Still, you will hit a hardware/hardcoded limit if you're not careful with how many people you're following. I told you this only has educational value, right?

Friday, January 9, 2009

SliTaz: smaller than you think, more useful than you think

I started using SliTaz on a USB stick half an year ago just as a workaround to make my laptop with crashed hard-disk usable and try to rescue some of the disk contents. Eventually I ended up keeping the distro as my regular OS. There's a lot to like about it.

First of all, it's unbelievably small- 25 MB. Yes, in times of Vista, there are graphical OS's and software distros that small. Yes, they cheat, but with style- the OS is uncompressed using lzma, one of the most efficient compression algorithms. And it has an amazing amount of software, too- Openbox provides a slick GUI and even graphical effects like transparency, Geany is a powerful programmer's editor, Firefox is there, a mail client, torrent client, CD/DVD burner, PDF viewer, mplayer, even Sudoku. I like the choice of lightweight, but stylish programs. Finally, there's a system information applet, which gives you just what you need, and a Debian-like package manager- with a GUI.

The lack of an office suite is one of the key decisions in SliTaz. These days it is not uncommon to rely on Google Docs as a no-frills office suite. And getting rid of one of the bulkiest pieces of software has a lot of unexpected consequences. The OS is loaded in RAM, which makes it exceptionally fast and responsive, and eliminates a lot of reading/writing to the USB stick, which prolongs its life.

Why is SliTaz significant? Small is fashionable again due to the resurgent interest in mobile devices and ultra-mini PCs. Especially the Asus EEE PC and similar devices would be a perfect fit.

In this age of mobility it becomes increasingly important to have a stable environment so you can maximize your productivity. It becomes annoying if you have to set up a new PC every couple of weeks or switch between two different environments. By carrying around a USB stick with your OS, you have not only your documents and portable programs with you- the window manager is the same, you can use the familiar key bindings, the shortcuts and menus are the same. It feels like you're on the same machine.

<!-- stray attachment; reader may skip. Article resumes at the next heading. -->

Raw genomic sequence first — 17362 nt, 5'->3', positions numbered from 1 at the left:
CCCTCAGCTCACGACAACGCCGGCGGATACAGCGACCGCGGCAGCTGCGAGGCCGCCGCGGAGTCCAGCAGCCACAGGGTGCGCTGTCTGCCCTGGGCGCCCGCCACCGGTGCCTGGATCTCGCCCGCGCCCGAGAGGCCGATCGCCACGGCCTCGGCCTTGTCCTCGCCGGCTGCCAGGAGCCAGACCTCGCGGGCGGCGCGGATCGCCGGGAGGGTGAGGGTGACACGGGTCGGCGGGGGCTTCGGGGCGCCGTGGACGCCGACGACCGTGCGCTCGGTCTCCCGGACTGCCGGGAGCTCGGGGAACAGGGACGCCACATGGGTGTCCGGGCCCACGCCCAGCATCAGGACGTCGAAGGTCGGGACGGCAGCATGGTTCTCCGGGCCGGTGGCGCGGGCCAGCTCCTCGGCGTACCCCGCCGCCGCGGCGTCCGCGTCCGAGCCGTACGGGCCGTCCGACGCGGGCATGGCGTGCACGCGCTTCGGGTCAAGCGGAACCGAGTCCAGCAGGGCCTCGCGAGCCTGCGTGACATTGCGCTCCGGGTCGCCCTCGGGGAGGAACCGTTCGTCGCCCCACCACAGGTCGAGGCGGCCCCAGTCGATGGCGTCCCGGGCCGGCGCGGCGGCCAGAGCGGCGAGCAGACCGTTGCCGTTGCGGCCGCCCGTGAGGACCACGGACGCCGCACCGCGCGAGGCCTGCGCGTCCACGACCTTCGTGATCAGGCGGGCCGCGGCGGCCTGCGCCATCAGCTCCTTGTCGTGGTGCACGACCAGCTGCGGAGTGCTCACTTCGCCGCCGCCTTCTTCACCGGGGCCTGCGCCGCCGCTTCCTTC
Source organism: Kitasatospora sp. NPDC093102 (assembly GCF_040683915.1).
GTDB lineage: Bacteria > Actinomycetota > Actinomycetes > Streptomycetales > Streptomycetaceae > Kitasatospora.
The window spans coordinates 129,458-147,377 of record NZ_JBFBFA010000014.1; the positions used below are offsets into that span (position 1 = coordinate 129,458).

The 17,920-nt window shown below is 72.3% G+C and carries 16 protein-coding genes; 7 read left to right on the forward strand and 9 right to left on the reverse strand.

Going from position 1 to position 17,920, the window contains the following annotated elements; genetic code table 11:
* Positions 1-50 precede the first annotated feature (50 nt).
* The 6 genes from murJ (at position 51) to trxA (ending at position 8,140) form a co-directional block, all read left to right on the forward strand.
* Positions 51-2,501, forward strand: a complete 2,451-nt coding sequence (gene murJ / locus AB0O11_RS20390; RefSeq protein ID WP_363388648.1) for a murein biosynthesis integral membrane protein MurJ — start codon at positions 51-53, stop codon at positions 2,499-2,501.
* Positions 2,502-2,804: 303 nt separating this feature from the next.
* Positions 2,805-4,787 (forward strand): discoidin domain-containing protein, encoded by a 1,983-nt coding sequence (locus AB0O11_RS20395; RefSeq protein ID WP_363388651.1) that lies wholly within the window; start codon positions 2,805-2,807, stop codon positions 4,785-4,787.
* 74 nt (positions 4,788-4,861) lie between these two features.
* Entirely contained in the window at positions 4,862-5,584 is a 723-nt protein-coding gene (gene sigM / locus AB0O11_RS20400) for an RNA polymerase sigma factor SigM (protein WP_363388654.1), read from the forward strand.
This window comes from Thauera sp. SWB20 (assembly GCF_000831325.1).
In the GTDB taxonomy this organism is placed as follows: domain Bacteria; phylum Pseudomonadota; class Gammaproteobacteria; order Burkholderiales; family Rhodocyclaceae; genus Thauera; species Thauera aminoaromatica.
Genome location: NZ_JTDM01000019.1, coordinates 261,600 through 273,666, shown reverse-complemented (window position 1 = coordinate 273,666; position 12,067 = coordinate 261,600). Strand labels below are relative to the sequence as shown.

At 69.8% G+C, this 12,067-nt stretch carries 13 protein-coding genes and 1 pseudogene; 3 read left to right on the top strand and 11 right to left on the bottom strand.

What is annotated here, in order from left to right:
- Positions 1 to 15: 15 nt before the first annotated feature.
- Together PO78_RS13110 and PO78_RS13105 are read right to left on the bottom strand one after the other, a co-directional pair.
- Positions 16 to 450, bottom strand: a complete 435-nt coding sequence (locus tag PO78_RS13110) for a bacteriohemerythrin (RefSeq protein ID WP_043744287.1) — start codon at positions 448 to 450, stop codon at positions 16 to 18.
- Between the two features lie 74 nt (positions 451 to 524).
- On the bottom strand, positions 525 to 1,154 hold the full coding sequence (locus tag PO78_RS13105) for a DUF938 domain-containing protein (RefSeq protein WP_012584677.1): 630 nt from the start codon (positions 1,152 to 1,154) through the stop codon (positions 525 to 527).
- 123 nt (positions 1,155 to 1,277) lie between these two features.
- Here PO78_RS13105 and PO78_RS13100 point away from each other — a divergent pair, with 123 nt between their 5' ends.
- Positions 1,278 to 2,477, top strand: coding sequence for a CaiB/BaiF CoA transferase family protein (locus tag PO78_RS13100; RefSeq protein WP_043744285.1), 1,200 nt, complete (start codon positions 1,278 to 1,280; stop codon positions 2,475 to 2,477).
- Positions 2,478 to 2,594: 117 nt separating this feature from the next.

Finally, you can regain this lost feeling that you understand what's going on with your OS. You keep it simple, you have just what you need and use everyday, and when you need a rarely used package, just install it from the repository. It won't be there when you reboot (unless you explicitly write RAM to the USB), and security-wise, I like the idea- it's as if you update your software for security vulnerabilities when you need it. It's also harder for malware to set itself up to start on reboot.

But why did I choose this specific distro? I used DamnSmallLinux for a while, and it was really cool for awhile, but showing its age- most of the software is hopelessly old- kernel 2.4 and... only last year switched to Firefox 2? No, that's not a typo- in times when Firefox 3 is stable, lagging one major version behind seems backwards. If you want to be small, get Firefox 3, use Google Docs, get rid of the office suite.

More importantly, in DSL there was a 50 MB core of applications, which could not be easily modified and customized. That makes it harder to upgrade as well. In SliTaz you can change everything- remove or upgrade to your heart's content. I can remove more programs, making SliTaz even slimmer.

The only nitpick I have is that a lot of the configuration utilities assume you have certain base programs. For instance, I wanted to have mrxvt instead of xterm, and get rid of xterm. Eventually wrote a small wrapper for xterm which invokes mrxvt.

while [ $# -gt 0 ]; do
if [ $1 == "-fa" ]; then
ARGS="$ARGS -fn"
elif [ $1 == "-fs" ]; then
elif [ $1 == "-e" ]; then
ARGS="$ARGS -e sh -c '"
while [ $# -gt 0 ]; do
ARGS="$ARGS \"$1\""
eval exec mrxvt $ARGS